Christopher Hitchens, Garbage Man

February 4, 2010

christopher hitchensReligion Dispatches has a great piece up on Christopher Hitchens (who is, along with Richard Dawkins, Sam Harris, and Daniel Dennett, one of the “New Atheists” — or, as I like to say, something of a Horseman of Anti-Theism, decrying religion left and right). For anyone interested in issues of religion and non-theism, this article is a must-read, especially in its breakdown of the nuances between what Hitchens calls “religious” and what he calls “numinous.” For people like me who believe that Hitchens’ critical brush is far too wide and imprecise, this conversation is very revealing. The story picks apart an interview between Hitchens and a liberal Christian minister, concluding that “when it comes right down to it, the biggest difference between Christopher Hitchens and Marylin Sewell is not in their substantive views but in the emotive sense they attach to the word ‘religion.’ They both dig through the complex phenomenon that is religion—one searching for the jewels amidst the junk, the other lifting up the garbage and yelling out ‘See!’ But if Sewell should unearth a treasure, Hitchens may be the first of the New Atheists to acknowledge its worth. He’ll just refuse to call it ‘religion.'” A beautiful image, to be sure, and one that suggests that maybe Hitchens is beginning to realize that religion isn’t as black and white as he’s cast it. One can hope, anyway. Because c’mon, man: you’re giving the rest of us non-religious — and Christopher’s, for that matter — a bad name! Read the rest of the story here.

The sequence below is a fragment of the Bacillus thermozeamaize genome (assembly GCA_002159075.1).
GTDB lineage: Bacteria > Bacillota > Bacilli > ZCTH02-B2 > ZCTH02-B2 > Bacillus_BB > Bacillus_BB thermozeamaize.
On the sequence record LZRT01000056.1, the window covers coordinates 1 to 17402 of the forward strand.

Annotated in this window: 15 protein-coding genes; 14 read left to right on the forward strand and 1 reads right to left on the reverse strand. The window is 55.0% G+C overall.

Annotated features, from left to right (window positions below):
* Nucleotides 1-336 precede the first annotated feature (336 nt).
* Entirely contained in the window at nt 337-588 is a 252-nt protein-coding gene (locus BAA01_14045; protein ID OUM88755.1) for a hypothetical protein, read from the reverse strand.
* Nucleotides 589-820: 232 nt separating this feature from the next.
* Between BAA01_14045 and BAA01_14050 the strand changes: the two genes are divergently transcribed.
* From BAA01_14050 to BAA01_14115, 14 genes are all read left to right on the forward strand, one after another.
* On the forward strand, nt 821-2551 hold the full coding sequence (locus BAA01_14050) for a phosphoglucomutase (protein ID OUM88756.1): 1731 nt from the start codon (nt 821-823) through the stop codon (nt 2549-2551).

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One Response to “Christopher Hitchens, Garbage Man”

  1. […] As I’ve done, Pigliucci critiqued the exclusivistic attitudes of New Atheist folks like Richard Dawkins, Bill Maher and even Penn and Teller in his talk, saying, “I love Bill Maher and Penn and Teller, but if we’re part of a community of reason we need to take members to task when they say things that aren’t that reasonable. And they have some unreasonable ideas.” Ultimately, Pigliucci’s perspective can be best summed up by this statement: “I don’t pretend that my position is the only reasonable one.” This pluralistic perspective was refreshing and important. […]

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